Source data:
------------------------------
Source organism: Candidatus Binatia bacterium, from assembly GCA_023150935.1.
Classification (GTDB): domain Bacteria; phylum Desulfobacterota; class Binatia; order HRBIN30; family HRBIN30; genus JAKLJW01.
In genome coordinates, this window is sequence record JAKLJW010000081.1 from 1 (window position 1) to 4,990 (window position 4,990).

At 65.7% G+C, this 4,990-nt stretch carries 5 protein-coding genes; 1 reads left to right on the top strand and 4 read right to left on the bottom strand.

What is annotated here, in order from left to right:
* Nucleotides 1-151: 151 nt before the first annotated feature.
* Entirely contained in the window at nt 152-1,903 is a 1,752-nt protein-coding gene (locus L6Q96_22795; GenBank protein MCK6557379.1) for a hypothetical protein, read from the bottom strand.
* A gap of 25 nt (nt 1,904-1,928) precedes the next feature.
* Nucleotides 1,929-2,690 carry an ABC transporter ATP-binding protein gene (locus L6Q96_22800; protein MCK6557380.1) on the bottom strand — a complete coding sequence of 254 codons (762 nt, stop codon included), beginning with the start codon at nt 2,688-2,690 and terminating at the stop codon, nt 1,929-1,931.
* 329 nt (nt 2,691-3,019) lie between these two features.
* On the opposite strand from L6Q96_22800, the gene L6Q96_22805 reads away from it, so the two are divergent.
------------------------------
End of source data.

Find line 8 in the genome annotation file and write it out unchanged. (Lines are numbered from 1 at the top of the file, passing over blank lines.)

* A gap of 25 nt (nt 1,904-1,928) precedes the next feature.